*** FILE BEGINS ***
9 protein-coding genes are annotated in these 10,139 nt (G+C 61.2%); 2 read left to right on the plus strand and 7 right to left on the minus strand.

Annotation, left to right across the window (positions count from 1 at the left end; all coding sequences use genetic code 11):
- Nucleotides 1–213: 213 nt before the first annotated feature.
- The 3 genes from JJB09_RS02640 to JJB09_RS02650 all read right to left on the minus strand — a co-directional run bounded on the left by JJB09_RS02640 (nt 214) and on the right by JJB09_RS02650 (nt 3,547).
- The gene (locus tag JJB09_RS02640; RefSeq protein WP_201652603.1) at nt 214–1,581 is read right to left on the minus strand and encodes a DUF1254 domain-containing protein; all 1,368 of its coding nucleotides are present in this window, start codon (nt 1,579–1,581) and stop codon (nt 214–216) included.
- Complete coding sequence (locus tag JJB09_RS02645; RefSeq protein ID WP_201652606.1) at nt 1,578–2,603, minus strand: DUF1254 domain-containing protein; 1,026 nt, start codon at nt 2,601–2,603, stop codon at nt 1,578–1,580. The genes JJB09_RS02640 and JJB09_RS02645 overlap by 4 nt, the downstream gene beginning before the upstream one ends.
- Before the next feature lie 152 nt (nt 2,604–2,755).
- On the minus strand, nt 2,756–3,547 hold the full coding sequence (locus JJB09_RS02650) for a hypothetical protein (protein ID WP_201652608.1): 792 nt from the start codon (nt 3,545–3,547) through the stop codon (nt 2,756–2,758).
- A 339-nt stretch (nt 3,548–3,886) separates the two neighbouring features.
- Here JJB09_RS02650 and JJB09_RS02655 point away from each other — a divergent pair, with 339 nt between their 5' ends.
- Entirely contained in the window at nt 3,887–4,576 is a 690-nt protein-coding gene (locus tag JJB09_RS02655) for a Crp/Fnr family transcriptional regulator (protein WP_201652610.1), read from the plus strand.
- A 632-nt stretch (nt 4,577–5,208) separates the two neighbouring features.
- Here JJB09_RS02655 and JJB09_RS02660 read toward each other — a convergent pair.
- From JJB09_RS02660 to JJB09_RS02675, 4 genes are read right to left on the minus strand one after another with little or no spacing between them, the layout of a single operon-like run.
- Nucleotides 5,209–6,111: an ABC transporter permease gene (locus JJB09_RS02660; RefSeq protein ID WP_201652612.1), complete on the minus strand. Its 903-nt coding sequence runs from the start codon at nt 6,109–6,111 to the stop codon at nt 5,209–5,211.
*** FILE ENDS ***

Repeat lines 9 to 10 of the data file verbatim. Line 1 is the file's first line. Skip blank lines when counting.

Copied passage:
- A 339-nt stretch (nt 3,548–3,886) separates the two neighbouring features.
- Here JJB09_RS02650 and JJB09_RS02655 point away from each other — a divergent pair, with 339 nt between their 5' ends.